The virus is spread from contact with an infected person through bodily fluids, such as sweat, blood, urine or feces. Health officials that take care of infected patients are the most at risk of catching the disease. 
           The state recently designated Erie County Medical Center and Women and Children's Hospital as Ebola treatment centers.
           Officials at Jericho Road Community Health Center  also say that West Side residents shouldn’t be too worried because the local health organizations are continuing to plan for the disease making its way into the community.
           “We have put protocols in place,” said Rohith Saravanan, director  of Clinical Integration and Education at Jericho Road, which caters to refugees and low-income patients. 
 “We have personal protective gear and we are very prepared and we have the experience.”
         Saravanan also said that Jericho Road’s patients aren’t concerned if the disease were to arrive in the community. 
           “It’s not as big of a deal with our patients because they’ve seen other diseases,” Saravanan said. “Our patients have a realistic expectation and know the healthcare here is better then back home for them.”
           Medaille College is also doing its part in preventing the spreading of the virus if it were to ever find its way on campus.            Pamela Barone, LPN at Medaille College Wellness Center, said the college is putting together a protocol for its students. 
         Mame Kebe, a West Side resident and Senegal citizen, said that she still isn’t convinced that the state is doing all that it can to prevent the spread of the disease from reaching the West Side.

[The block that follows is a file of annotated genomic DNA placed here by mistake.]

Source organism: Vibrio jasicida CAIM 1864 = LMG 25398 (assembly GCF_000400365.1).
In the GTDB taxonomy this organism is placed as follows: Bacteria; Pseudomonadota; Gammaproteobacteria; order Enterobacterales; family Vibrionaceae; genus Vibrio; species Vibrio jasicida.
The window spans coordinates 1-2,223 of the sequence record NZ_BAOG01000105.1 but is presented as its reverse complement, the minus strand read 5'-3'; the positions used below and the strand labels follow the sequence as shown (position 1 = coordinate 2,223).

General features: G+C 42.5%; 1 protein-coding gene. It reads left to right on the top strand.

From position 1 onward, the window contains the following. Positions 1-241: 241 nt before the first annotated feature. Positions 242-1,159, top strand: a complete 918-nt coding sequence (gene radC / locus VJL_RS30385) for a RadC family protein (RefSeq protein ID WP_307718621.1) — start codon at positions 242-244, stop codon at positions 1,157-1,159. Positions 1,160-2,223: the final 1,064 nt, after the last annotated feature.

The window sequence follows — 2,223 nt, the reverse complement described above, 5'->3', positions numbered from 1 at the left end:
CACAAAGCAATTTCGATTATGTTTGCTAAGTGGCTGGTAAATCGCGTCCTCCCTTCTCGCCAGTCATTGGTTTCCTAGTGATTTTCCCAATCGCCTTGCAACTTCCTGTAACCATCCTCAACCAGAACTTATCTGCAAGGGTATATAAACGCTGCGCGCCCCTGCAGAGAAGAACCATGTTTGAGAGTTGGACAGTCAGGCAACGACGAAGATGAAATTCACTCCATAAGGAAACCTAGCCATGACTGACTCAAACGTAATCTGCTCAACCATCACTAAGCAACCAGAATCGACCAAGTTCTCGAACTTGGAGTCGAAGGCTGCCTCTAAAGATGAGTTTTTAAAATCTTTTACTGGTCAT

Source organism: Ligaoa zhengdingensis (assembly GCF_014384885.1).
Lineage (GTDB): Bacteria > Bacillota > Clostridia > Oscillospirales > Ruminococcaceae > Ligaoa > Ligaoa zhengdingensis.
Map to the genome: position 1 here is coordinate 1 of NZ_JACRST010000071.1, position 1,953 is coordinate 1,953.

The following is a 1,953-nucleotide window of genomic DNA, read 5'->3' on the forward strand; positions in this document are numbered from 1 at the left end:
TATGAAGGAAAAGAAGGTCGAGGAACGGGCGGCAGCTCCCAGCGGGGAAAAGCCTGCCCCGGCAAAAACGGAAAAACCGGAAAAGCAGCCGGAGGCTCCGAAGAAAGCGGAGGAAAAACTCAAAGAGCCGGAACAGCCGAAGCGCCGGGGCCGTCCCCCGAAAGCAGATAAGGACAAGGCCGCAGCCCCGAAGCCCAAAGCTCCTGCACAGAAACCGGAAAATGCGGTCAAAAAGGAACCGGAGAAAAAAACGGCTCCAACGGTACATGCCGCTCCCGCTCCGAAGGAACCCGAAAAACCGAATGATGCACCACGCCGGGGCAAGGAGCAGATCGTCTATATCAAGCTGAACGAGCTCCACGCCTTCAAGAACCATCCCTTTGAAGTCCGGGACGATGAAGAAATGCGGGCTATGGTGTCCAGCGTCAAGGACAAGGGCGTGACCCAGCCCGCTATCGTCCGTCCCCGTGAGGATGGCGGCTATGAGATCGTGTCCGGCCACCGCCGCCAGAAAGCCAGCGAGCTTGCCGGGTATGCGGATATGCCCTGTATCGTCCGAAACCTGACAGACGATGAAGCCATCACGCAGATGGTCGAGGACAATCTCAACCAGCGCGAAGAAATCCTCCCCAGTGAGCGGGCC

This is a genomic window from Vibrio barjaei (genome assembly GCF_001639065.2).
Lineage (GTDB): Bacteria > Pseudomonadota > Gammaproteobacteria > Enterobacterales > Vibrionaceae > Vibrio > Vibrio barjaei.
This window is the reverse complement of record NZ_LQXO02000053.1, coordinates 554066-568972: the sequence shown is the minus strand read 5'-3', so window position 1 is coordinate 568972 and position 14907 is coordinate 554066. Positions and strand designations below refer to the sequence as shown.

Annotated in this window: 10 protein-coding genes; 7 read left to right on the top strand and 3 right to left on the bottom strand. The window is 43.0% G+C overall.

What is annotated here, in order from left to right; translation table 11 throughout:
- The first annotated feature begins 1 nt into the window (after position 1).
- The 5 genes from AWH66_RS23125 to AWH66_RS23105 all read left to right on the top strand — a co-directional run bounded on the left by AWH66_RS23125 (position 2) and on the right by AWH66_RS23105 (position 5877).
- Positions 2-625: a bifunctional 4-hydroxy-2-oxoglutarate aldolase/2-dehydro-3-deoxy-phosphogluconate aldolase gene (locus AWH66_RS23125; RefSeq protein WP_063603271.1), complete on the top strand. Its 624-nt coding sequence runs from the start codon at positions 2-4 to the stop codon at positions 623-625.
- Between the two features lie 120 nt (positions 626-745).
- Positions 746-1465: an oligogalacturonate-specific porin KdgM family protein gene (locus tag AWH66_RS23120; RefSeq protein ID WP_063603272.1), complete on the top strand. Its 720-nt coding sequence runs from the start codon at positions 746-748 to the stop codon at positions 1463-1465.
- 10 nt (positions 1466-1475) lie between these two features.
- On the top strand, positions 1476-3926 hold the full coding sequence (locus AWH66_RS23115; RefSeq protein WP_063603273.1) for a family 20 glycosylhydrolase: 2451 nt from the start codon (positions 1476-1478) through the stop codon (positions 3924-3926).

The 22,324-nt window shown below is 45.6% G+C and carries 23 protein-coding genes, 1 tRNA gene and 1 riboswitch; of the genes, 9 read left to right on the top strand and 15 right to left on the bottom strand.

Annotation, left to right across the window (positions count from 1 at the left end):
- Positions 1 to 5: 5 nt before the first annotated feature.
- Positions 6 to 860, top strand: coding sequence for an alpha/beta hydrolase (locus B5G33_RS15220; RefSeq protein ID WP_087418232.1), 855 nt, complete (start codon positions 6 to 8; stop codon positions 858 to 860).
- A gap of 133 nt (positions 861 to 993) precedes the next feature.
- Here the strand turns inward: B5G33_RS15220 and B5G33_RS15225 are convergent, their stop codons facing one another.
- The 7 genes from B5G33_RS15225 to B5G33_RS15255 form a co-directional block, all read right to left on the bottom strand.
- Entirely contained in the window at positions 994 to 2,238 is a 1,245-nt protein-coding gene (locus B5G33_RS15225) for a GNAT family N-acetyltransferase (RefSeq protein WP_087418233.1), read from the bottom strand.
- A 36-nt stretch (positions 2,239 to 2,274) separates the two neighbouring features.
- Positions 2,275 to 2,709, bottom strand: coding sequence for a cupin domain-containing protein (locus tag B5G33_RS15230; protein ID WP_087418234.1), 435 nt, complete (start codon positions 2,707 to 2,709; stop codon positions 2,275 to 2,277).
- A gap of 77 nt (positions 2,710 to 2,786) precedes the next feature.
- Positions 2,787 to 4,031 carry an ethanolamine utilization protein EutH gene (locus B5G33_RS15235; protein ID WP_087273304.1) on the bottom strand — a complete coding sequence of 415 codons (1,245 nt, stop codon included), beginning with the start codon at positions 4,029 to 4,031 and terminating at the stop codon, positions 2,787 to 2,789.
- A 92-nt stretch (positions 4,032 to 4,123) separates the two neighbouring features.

“I feel like we haven't taken the right precaution to do what we have to do,” Kebe said. “For example, the outbreak in New York City. They knew Ebola was happening. They could've taken more than one precaution to prevent that from happening, and they didn't. There was a case that happened in New York, so it's like we're next."
         In order for the West Side to become aware of the facts about the disease, Kebe said she believes government officials need to step up speak to the community.
           “I feel like the representatives, the local leaders, the Mayor, he should make some speeches. Educate us. Let us be aware, we need to be aware,” Kebe said.
           Until that happens Kebe and all other West Side residents will continue to take precaution just in case.
         "I carry hand sanitizers with me every day," Kebe said.

Sunday, November 17, 2013

Prescription drug abuse takes center stage

By Ally Selva & Marybeth Calabrese
Bengal News West Reporters

           Most people don’t realize that the root of prescription drug abuse lies within their own medicine cabinets.